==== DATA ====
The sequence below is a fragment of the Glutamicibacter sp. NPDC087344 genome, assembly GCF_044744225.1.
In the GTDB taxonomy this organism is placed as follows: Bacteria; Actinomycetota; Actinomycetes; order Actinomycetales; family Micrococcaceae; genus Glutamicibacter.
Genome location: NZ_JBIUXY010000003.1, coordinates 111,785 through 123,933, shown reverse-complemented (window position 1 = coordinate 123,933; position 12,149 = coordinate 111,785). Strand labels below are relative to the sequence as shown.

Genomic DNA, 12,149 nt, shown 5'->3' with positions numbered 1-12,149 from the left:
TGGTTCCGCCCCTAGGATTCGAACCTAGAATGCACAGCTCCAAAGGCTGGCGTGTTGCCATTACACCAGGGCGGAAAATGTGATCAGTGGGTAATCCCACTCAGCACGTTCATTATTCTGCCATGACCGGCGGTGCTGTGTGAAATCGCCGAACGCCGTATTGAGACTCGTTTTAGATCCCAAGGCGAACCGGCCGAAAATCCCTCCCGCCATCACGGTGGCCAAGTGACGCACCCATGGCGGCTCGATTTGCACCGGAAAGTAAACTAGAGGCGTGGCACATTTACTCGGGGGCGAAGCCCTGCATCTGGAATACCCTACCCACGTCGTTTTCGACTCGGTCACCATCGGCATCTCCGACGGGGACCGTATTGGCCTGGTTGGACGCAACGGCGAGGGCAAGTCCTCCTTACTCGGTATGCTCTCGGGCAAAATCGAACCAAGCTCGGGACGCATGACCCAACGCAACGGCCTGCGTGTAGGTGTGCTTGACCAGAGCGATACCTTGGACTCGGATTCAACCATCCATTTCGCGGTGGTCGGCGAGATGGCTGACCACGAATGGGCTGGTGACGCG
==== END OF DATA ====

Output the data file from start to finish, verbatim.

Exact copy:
The sequence below is a fragment of the Glutamicibacter sp. NPDC087344 genome, assembly GCF_044744225.1.
In the GTDB taxonomy this organism is placed as follows: Bacteria; Actinomycetota; Actinomycetes; order Actinomycetales; family Micrococcaceae; genus Glutamicibacter.
Genome location: NZ_JBIUXY010000003.1, coordinates 111,785 through 123,933, shown reverse-complemented (window position 1 = coordinate 123,933; position 12,149 = coordinate 111,785). Strand labels below are relative to the sequence as shown.

Genomic DNA, 12,149 nt, shown 5'->3' with positions numbered 1-12,149 from the left:
TGGTTCCGCCCCTAGGATTCGAACCTAGAATGCACAGCTCCAAAGGCTGGCGTGTTGCCATTACACCAGGGCGGAAAATGTGATCAGTGGGTAATCCCACTCAGCACGTTCATTATTCTGCCATGACCGGCGGTGCTGTGTGAAATCGCCGAACGCCGTATTGAGACTCGTTTTAGATCCCAAGGCGAACCGGCCGAAAATCCCTCCCGCCATCACGGTGGCCAAGTGACGCACCCATGGCGGCTCGATTTGCACCGGAAAGTAAACTAGAGGCGTGGCACATTTACTCGGGGGCGAAGCCCTGCATCTGGAATACCCTACCCACGTCGTTTTCGACTCGGTCACCATCGGCATCTCCGACGGGGACCGTATTGGCCTGGTTGGACGCAACGGCGAGGGCAAGTCCTCCTTACTCGGTATGCTCTCGGGCAAAATCGAACCAAGCTCGGGACGCATGACCCAACGCAACGGCCTGCGTGTAGGTGTGCTTGACCAGAGCGATACCTTGGACTCGGATTCAACCATCCATTTCGCGGTGGTCGGCGAGATGGCTGACCACGAATGGGCTGGTGACGCG